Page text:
Serves tuna raw or seared for presentation (but raw in the center)





9. Blackfin Tuna Crudo-when fresh
(single serving)
Ingredients:
2 oz Blackfin Tuna
2 Caperberries
1 Tbsp Capers
1 tsp Chopped Red Onions
1 tsp Chopped Basil
1 tsp Chopped Chives
2 Tbsp Extra Virgin Olive Oil
1 Tbsp White Balsamic Vinegar
1 Tbsp Diced Tomatoes
Sea Salt (to taste)
Cracked Black Pepper (to taste)


procedure:

Slice tuna in thin slices and arrange on chilled plate.
Season with sea salt and pepper
In mixing bowl, combine all the ingredients and check for seasoning.
Drizzle on tuna and sprinkle with chives
Serve immediately



10. Another grilled Blackfin
A 30lb blackfin should produce 4 nice quarters. I slice them diagonally at a 45 degree angle to produce larger 1" thick steaks.

After spicing, I've cooked tuna the following ways:
- Grilled, but make sure you put something on the grate to keep the meat from sticking. If you like it seared, cook 90 seconds on each side. Or if you want to cook it through, about 4 minutes on each side will do the trick. The taste changes quite a bit both ways.
- Seared in a pan (easiest). A small/tiny bit of extra virgin olive oil (you don't want too much or the steaks come out oily), in a hot pan, along with spices mixed into the hot oil. Drop your steaks into the oil and sear them, or cook them through. Yummy.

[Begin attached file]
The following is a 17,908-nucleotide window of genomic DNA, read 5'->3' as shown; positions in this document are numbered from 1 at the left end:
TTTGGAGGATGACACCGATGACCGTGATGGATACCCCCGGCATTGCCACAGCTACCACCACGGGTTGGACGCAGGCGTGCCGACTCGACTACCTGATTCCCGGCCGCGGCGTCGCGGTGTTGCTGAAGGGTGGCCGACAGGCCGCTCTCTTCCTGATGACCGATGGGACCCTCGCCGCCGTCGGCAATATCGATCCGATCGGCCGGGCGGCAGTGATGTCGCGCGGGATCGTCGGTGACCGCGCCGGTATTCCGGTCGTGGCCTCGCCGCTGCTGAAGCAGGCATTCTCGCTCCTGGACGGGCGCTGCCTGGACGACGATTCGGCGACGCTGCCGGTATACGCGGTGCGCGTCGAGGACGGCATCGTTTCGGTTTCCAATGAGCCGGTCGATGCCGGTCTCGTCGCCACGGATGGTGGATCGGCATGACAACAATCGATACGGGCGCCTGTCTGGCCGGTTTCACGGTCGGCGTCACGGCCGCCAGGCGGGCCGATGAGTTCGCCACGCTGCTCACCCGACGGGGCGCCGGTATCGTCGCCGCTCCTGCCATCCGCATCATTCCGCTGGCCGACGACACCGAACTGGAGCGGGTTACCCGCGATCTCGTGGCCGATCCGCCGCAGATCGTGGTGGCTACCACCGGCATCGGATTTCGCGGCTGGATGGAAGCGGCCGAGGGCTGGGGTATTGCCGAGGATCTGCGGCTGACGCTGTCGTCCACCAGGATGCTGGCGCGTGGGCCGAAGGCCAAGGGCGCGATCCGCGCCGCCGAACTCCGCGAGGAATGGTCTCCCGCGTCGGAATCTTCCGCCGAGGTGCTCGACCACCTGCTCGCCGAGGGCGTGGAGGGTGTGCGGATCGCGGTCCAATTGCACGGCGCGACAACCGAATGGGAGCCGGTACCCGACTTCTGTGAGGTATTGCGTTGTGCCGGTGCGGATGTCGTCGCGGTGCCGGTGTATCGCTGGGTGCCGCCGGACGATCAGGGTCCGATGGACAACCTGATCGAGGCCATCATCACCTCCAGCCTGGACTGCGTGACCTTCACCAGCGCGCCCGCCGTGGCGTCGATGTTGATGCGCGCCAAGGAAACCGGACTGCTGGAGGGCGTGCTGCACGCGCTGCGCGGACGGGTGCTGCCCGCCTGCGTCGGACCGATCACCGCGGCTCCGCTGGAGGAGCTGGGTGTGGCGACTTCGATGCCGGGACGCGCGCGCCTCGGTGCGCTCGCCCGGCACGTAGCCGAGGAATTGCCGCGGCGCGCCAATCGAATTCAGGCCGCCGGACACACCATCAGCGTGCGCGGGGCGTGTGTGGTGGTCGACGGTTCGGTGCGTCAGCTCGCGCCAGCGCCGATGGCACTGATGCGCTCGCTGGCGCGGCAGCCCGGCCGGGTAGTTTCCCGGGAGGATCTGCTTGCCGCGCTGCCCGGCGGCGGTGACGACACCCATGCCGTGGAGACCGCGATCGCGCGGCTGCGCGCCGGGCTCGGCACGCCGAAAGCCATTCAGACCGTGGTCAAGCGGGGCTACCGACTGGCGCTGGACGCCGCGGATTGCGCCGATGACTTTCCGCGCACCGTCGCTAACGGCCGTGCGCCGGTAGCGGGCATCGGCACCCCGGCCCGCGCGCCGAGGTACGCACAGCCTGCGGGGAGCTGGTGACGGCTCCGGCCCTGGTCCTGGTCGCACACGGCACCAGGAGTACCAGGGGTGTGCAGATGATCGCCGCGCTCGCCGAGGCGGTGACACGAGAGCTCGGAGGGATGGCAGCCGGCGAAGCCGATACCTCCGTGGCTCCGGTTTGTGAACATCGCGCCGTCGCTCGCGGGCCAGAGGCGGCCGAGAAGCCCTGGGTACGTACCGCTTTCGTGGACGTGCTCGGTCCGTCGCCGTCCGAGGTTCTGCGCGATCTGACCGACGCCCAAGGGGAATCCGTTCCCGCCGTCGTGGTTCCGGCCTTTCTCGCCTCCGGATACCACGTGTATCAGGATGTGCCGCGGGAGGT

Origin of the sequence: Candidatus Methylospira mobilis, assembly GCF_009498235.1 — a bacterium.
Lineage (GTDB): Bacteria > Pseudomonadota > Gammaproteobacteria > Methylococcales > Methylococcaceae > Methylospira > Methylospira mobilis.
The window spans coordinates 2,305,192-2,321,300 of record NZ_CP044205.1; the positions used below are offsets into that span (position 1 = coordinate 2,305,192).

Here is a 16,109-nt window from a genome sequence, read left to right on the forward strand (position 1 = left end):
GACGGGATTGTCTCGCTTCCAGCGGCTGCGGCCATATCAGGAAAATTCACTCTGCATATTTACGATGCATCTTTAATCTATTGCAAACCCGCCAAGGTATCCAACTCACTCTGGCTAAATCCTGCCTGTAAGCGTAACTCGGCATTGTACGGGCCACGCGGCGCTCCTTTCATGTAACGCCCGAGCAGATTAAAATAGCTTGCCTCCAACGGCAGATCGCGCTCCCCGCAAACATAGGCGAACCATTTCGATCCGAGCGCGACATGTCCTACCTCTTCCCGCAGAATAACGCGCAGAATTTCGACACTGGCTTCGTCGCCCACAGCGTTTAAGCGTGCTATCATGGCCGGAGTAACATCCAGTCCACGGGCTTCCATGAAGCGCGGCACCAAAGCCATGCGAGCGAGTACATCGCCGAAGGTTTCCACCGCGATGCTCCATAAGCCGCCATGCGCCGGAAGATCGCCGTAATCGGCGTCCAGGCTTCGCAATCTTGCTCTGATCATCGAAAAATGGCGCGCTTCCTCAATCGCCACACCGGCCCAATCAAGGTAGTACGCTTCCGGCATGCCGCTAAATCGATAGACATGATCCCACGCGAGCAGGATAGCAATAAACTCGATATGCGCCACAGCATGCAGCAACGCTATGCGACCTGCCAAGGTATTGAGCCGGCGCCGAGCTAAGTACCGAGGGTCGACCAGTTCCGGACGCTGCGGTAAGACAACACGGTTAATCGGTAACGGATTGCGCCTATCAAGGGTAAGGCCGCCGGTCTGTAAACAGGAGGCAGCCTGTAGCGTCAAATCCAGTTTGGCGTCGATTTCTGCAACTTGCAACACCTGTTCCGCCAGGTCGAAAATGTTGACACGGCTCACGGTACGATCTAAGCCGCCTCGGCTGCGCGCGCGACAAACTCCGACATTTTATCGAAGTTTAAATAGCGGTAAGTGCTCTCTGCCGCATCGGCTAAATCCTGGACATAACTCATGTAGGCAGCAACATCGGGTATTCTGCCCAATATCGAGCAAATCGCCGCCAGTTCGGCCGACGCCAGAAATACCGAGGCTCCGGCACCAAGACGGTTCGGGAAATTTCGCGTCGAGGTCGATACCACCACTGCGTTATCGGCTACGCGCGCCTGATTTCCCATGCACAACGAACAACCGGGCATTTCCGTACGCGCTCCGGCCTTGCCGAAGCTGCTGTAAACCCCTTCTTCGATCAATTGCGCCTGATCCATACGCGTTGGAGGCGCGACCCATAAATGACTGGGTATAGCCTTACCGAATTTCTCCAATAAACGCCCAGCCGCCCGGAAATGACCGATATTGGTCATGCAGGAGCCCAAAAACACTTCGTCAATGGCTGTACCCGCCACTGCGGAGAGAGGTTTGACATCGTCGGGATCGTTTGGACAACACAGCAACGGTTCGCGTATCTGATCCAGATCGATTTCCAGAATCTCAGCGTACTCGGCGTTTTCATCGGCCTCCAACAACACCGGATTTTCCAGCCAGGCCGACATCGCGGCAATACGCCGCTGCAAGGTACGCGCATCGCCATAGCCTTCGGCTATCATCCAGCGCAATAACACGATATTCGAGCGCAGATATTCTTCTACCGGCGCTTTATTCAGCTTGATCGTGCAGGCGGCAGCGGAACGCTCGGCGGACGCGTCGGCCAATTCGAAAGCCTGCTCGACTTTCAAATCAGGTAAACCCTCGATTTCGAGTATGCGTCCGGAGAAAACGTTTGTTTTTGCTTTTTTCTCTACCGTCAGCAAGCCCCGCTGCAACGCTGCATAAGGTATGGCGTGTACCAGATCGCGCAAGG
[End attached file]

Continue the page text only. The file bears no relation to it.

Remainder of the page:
After you steak your quarters, you'll end up with these tail sections that are too small to steak up. Roll them in spices, sear them in the pan or grill, and then slice them up into small cookie-like slices. Feed these to your family/guests with soy sauce for dipping and maybe wasabi, if they like them that way. Other folks will roll them in sesame seeds. Usually I find it easier to eat the slices with chop sticks to keep them from sliding off your fork when you dip them in soy sauce.

Now that all the recipe ideas are out of the way, and we're all now hungry from reading them.....
When do we eat?

Replies

  • ZimmerNoleZimmerNole Posts: 9,244 Officer
    Whats your preferred method of bleeding them? Also is it imperative that you bleed the smaller ones or is it less of an issue? I fish out of a kayak and terrified of bleeding a tuna over the side because of the man in the gray suit (sharks)

    Thanks, Kevin
    Heroes On the Water
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    "Helping find peace for those who fought to defend it!" :USA
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    2013 Hobie Outback
  • bonebone Posts: 1,036 Officer
    I cut the gills and guts out right away rinse in the ocean and then submerge in ice water slush. Left there til fillet and eat time.
    Recipe??? Wasabi and soy sauce.
  • ruskinredneckruskinredneck Posts: 1,121 Officer